Australia is an ancient land form with a 40000+ year history of indigenous settlement. But European convicts and pioneers have only been here for approx. 200 years.
One of those early pioneers was José Paronella. He arrived in Australia from Catalonia in Spain in 1913, a 25-year-old man with dreams to be rich and build a castle. For 11 years he worked hard cutting the sugar cane, a hot, hard, labour intense job. Buying, improving and selling cane farms.
In 1924 he went back to Spain to find a wife and married Margarita in 1925. The trip back to Australia was their honeymoon. I wonder what her first impressions of this hot, humid land would be.
José first saw the 13 acres of virgin scrub along Mena Creek in 1914. He eventually purchased it in 1929 for £120 and started to build his pleasure gardens and reception centre for the enjoyment of the public.
It became a passion and a life long project
All of the structures were constructed of poured, reinforced concrete, the reinforcing being old railway track. The concrete was covered with a plaster made from clay and cement, which they put on by hand, leaving behind the prints of their fingers as a reminder of the work they had done. They laboured with unswerving determination, until, in 1935, the Park was officially opened to the public. The Theatre showed movies every Saturday night. In addition, with canvas chairs removed, the Hall was a favourite venue for dances and parties.
Jose planted over 7000 trees creating a dense rain forest environment and also planted this impressive avenue of Kauri Pines.
A waterfall carried the copious, tropical rainfall past the castle and this enabled Jose to commission a Hydro Electric generating plant, commissioned in 1933, it was the earliest in North Queensland, and supplied power to the entire Park.
In 1946, disaster struck. Upstream from the Park a patch of scrub had been cleared and the logs and branches pushed into the creek. When the first rains of the Wet Season came, the whole mass began to move downstream until it piled up against a railway bridge a few hundred metres from the Castle. Water backed up until the weight broke the bridge, and the entire mass descended on the Park. The downstairs Refreshment Rooms were all but destroyed, the Hydro was extensively damaged, as was the Theatre and Foyer.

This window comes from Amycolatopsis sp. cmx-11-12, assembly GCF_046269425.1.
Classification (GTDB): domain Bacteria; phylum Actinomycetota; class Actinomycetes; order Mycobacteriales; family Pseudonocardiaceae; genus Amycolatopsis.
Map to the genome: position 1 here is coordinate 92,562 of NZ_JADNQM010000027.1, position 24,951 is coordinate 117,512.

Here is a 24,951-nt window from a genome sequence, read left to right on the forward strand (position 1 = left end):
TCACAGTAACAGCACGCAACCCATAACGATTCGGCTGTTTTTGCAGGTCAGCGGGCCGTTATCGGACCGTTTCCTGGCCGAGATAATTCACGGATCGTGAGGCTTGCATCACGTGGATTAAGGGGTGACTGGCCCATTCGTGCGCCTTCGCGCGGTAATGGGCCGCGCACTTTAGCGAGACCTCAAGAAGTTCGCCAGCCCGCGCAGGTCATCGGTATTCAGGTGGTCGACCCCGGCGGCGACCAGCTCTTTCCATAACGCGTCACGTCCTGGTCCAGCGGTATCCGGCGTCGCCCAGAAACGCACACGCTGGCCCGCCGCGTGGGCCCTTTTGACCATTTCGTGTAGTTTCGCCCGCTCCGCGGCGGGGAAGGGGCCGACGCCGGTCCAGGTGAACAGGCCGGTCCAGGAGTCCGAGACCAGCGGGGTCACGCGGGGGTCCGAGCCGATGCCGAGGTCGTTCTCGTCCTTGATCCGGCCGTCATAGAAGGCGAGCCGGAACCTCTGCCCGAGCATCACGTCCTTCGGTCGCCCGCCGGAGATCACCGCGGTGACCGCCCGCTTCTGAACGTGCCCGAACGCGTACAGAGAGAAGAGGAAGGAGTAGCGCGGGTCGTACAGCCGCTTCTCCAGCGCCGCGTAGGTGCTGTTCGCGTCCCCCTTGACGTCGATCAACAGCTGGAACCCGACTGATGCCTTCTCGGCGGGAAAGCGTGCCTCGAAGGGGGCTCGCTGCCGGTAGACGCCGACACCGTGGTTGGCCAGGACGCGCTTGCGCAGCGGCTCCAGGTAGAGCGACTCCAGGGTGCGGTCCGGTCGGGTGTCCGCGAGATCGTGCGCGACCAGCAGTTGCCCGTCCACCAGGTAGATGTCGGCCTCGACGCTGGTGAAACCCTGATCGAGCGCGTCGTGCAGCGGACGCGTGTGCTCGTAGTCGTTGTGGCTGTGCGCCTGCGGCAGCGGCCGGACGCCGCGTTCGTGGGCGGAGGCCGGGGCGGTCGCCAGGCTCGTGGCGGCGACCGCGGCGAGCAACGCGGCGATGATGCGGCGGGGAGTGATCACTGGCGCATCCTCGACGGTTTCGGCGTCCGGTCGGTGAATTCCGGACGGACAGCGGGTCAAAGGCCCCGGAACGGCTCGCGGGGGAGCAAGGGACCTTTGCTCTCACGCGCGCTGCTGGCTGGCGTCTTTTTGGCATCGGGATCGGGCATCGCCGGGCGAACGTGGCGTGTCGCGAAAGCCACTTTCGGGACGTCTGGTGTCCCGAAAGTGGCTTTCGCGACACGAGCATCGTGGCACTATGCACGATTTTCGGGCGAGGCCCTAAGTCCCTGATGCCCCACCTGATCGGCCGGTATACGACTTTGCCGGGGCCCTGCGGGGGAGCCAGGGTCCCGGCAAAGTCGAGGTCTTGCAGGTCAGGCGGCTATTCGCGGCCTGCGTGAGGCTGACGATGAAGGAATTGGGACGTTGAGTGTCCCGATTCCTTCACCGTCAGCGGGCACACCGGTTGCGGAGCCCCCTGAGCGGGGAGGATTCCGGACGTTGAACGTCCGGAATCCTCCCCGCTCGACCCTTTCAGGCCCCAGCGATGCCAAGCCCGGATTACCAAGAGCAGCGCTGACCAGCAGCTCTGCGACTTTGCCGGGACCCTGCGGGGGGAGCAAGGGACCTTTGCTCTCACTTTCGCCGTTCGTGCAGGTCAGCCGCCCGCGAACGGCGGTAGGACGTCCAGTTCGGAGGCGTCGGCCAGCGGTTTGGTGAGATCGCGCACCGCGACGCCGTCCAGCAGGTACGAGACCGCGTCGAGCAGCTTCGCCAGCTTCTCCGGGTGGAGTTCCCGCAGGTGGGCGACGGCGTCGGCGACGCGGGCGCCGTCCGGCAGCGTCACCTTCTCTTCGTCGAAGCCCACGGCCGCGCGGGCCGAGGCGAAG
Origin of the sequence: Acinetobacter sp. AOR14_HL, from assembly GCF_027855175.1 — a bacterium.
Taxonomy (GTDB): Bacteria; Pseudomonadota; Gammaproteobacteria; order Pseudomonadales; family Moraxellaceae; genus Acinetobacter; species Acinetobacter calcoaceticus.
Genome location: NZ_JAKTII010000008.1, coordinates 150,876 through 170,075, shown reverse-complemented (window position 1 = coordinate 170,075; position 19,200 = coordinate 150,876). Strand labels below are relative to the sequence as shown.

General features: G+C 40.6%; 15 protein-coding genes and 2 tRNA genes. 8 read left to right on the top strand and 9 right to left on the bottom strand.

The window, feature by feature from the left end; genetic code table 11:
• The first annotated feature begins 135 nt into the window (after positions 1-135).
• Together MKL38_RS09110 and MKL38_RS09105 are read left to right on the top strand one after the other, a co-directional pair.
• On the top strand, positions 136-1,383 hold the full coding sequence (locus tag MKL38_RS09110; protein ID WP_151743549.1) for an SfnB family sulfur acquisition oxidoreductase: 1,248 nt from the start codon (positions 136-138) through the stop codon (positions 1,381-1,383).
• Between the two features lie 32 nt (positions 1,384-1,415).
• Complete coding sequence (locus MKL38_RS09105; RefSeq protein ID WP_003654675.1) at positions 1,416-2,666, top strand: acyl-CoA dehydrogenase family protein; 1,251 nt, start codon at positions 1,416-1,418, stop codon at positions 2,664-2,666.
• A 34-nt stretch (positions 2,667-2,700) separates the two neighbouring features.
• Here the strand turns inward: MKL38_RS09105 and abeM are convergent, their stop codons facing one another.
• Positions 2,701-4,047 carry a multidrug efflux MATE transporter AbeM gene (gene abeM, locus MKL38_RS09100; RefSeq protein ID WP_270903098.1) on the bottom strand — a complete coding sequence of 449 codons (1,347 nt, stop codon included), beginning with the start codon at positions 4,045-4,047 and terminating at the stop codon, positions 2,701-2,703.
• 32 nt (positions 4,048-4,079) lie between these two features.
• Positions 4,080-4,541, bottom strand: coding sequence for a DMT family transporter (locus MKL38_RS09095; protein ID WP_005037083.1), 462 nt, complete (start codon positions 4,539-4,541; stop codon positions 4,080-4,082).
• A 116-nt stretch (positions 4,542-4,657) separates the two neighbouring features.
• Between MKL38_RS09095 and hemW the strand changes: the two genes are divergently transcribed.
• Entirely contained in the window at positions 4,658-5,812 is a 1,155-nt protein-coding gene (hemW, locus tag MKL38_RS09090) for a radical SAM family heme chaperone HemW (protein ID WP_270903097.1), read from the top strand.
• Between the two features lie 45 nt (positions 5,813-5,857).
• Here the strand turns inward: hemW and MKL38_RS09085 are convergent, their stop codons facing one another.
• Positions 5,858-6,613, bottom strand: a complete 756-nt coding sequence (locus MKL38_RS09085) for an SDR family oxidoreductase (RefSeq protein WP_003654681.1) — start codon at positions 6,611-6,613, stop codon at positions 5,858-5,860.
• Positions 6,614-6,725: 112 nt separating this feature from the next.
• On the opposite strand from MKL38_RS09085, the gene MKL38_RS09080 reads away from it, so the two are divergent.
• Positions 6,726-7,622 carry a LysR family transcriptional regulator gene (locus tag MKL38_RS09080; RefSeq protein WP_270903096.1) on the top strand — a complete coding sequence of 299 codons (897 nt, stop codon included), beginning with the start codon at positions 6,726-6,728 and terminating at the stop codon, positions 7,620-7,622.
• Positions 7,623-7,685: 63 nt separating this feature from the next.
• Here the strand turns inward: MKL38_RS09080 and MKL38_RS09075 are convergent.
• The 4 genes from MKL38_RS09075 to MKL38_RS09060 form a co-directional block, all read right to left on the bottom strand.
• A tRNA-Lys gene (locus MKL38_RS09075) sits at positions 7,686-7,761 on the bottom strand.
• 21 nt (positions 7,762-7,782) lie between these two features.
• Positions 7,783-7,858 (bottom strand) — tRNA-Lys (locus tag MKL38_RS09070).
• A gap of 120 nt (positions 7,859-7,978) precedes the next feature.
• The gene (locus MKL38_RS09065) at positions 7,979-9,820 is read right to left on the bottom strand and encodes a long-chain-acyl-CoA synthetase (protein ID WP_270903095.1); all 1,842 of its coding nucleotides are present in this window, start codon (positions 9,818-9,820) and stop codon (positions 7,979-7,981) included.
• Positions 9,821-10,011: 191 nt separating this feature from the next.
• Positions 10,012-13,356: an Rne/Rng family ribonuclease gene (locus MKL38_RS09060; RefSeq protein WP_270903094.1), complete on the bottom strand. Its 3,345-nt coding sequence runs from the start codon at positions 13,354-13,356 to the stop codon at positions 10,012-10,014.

Undaunted, the family began the task of rebuilding.
They faced many natural disasters with floods of 1967, ’72 and ’74, but struggled on.
After Jose and Margarita died son Joe and daughter Teresa with their families carried on the family tradition to keep the dream alive. But in 1977 they sold and then in 1979 a fire swept through and the castle was closed to the public.
Cyclone Winifred in 1986, a flood in January 1994, Cyclone Larry in March 2006, and Cyclone Yasi in January 2011 were all further setbacks and challenges for Paronella Park.
Amazingly Paronella Park is making a come back. Mark and Judy Evans, the current owner/operators, purchased the Park in 1993 and formulated a plan to put the Park back on the map. They see the Park as a work of art, and work on maintaining and preserving, rather than rebuilding.
Now it is the number 1 tourist attraction in Queensland. I rate it as a “must see”.
We stayed in the camp ground for $14/ night so we could do the night tour and see this amazing place lit up.
Paula asks us to share “traces of the past”. This magnificent castle, one man’s dream, is a solid reminder of the past in Australia. Though it looks as though it came from the middle ages of Europe it is in fact only 86 years old.